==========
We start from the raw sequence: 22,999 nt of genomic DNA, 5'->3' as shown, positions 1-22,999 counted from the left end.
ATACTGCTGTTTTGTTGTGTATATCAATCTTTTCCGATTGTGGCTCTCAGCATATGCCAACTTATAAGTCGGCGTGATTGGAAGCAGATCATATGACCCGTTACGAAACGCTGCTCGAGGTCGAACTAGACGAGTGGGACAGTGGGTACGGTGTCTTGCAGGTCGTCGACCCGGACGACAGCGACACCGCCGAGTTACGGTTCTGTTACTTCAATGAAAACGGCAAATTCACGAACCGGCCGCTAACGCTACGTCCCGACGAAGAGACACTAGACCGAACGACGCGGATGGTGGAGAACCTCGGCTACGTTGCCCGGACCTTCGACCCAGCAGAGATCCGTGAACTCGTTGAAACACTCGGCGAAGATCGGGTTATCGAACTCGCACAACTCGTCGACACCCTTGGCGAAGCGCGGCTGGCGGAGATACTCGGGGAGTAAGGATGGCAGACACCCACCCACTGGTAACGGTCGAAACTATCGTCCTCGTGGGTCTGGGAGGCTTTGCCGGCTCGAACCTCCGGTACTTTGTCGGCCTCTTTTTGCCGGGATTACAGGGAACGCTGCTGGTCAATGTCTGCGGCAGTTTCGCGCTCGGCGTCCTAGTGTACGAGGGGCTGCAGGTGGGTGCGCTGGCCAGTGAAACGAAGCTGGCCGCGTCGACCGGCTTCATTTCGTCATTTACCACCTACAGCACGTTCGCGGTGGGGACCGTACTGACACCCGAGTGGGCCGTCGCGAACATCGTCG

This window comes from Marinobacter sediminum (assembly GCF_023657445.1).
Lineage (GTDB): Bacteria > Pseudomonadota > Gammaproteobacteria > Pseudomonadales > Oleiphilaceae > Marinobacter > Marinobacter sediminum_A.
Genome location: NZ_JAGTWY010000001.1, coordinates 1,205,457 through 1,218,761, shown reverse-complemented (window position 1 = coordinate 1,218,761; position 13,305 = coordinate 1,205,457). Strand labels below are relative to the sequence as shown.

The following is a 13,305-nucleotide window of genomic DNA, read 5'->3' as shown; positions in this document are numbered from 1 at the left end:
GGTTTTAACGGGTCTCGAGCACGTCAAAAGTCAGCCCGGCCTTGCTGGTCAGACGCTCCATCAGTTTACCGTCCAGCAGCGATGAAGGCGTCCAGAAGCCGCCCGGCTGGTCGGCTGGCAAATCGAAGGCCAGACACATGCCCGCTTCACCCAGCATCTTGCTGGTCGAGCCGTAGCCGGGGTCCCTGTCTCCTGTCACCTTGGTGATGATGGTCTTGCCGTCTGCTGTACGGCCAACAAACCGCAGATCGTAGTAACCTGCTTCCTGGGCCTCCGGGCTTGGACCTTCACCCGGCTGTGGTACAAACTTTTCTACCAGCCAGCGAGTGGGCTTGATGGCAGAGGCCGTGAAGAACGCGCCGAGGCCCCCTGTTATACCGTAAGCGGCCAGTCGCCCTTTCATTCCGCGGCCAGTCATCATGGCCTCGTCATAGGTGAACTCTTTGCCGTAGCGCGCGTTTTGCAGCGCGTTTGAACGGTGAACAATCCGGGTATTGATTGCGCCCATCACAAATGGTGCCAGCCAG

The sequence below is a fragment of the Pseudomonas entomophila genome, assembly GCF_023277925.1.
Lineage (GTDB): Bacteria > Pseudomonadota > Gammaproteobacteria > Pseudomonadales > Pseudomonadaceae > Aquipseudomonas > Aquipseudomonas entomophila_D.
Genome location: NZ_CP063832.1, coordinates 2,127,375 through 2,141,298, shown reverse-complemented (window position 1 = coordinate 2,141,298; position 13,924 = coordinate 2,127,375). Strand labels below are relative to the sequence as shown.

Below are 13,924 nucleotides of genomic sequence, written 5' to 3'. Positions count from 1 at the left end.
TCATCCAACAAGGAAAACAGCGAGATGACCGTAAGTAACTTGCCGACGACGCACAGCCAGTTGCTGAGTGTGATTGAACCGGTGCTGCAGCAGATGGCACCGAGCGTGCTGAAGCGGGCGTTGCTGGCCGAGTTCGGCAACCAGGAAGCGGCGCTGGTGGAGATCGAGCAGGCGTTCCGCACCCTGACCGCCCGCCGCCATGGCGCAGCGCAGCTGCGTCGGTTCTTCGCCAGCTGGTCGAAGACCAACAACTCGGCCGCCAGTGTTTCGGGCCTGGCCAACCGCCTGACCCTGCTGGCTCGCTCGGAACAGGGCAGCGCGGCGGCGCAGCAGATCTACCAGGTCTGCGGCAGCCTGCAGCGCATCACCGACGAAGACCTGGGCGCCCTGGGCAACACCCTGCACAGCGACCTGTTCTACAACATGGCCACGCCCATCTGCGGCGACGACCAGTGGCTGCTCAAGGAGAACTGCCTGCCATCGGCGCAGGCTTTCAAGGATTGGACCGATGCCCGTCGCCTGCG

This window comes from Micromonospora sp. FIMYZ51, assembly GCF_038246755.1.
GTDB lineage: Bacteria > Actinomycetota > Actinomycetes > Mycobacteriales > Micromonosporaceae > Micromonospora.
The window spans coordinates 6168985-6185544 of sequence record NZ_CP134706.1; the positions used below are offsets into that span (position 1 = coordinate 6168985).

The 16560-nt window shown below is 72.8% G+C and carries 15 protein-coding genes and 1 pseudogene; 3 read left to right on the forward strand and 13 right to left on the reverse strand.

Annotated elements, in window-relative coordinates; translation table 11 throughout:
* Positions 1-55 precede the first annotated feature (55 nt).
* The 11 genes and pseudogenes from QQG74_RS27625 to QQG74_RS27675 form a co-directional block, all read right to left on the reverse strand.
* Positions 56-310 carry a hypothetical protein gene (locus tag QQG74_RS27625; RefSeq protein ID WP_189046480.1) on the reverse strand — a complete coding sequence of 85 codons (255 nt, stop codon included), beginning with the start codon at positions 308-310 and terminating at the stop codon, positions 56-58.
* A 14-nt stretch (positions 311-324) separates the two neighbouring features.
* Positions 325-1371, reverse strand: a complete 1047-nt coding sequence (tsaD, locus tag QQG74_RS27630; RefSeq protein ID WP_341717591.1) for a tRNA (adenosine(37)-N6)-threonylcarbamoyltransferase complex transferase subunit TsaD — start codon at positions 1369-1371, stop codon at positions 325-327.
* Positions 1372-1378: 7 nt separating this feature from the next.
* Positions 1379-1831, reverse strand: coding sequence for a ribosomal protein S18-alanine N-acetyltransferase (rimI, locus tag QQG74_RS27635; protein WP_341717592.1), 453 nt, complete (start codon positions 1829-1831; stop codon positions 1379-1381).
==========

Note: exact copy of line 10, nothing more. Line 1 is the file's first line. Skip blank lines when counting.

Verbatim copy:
Genome location: NZ_CP063832.1, coordinates 2,127,375 through 2,141,298, shown reverse-complemented (window position 1 = coordinate 2,141,298; position 13,924 = coordinate 2,127,375). Strand labels below are relative to the sequence as shown.